One of the key objectives we had when building the first group of SDKs was to enable developers to change quickly between programming languages without having to adapt to a completely different design. This document intends to guide developers to ship Symbol-based SDKs that share the same design to achieve interoperability.
This package includes the generated API client and DTOs. The HTTP requests are made following the Repository Pattern, and they return Symbol domain immutable models via the Observable Pattern.
The Symbol domain models are immutable by definition, meaning that the developer cannot change their attributes. Instead, the developers have to create new Transactions and dispatch them to the blockchain via TransactionHTTP.
Common operations that require combining multiple REST API requests.
The Symbol SDK uses the ReactiveX Library intensely.
The benefits of using a reactive approach are:
If you are new to Reactive Programming, we encourage you to start with the online guide Learn RxJS.
Create a new repository, preferably on GitHub, with:
A project with good test coverage it’s more likely to be used and trusted by the developers!
We strongly suggest to do Test-Driven Development or Unit-Testing (test last). If you need inspiration, feel free to adapt directly the same tests we did.
Once you have written some tests, setup a Continuous Integration (CI) system to run the test suite and code linter automatically. We use travis-ci, but feel free to use the one that suits you best.
Also, we strive to keep our codebases with a unit test coverage of 80% or higher. We use coveralls to monitor test coverage.
These are the steps we followed to generate the Typescript DTOs (data transfer objects):
openapi-generator generate -i ./openapi3.yml -g typescript-node -o ./symbol-ts-sdk/ && rm -R symbol-ts-sdk/test
The SDK for TypeScript currently chooses the
typescript-node template from the OpenAPI Generator, but there are also other templates available to fit for other purposes. The SDK has interfaced out all the Http Repositories so that different implementations can be applied.
Example of repositories and implementations:
See the complete list of repositories and implementations.
By default, models are immutable and aim to hide the complexity, like type conversion or relationship between objects.
Example of models implementation:
See the complete list of models.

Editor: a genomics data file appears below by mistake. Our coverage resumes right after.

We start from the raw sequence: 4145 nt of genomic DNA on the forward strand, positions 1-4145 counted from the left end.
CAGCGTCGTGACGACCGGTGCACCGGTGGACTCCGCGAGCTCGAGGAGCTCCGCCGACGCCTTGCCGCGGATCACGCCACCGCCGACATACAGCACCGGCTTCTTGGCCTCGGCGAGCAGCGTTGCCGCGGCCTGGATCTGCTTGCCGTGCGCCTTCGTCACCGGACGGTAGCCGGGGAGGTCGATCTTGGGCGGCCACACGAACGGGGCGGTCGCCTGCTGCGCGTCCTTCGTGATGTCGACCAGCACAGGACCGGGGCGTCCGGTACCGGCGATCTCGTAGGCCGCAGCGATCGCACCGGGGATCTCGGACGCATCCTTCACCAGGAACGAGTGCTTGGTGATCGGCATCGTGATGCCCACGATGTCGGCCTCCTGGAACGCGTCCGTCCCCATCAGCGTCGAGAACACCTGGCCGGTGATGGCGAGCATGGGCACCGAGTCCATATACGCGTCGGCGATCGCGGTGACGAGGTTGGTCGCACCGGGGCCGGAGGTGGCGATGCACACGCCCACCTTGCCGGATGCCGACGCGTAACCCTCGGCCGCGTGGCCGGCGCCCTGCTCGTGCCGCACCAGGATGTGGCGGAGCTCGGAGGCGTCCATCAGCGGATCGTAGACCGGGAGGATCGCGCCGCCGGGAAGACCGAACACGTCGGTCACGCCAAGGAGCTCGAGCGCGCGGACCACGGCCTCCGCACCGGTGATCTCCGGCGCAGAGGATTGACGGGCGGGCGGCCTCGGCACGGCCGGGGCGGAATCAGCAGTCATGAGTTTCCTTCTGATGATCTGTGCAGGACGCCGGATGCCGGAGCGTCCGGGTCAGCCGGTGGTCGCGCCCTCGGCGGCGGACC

You will find in the implementations different invariants to ensure the object is well constructed and a nicer API is published.
Particular decisions we considered:
uint64, use that implementation instead.
uint64id. A specific endpoint returns the Namespace
The catbuffer library defines the protocol to serialize and deserialize Symbol entities.
In combination with the catbuffer-generators project, developers can generate builder classes for a given set of programming languages. For example, the Symbol SDK uses the generated code to operate with the entities in binary form.
If there is no generator for the programming language selected, you will need to develop it first. You can base your work on the generator for TypeScript.
If there is a generator, follow the next steps to generate the builders for all the existent entities:
git clone --recursive [email protected]:nemtech/catbuffer-generators.git
pip install -r requirements.txt
cpp_builderfor the targeted programming language.
python scripts/generate_all.sh cpp_builder
The previous command creates a new file for every schema under the
Here you can find some examples of how we used transactions builders:
See the complete list of transactions.
This section is incomplete.
Cryptographic functions are required to sign transactions. All the crypto-related functions can be found under the core/crypto module.
SDKs use standard
tweetnacl (ed2559) for key pair generation, address derivation (from public key) and signings:
Finally, pay special attention to the test vectors. The best way to make sure your implementation is correct is to use the test vectors files as inputs and expected outputs.
Examples of vector tests:
Services combine multiple REST API requests and provide developers with handy methods that cannot be retrieved directly from the API.
Services are considered “nice to have” features, and these usually are not required to consider the SDK complete. We recommend starting coding services only if you have a fully operational and well-tested SDK first.
Examples of services:
See the complete list of services.
The SDKs need to be adopted by other developers. As the main developer, no one knows better than you how the SDK works. Consider helping others and spread the usage of the SDK by providing the following documentation.
To make an SDK officially supported, submit it as a NIP. The reason behind the Symbol Improvement Proposal is to ensure that the new libraries are reviewed, tested, and shared among Symbol developers.
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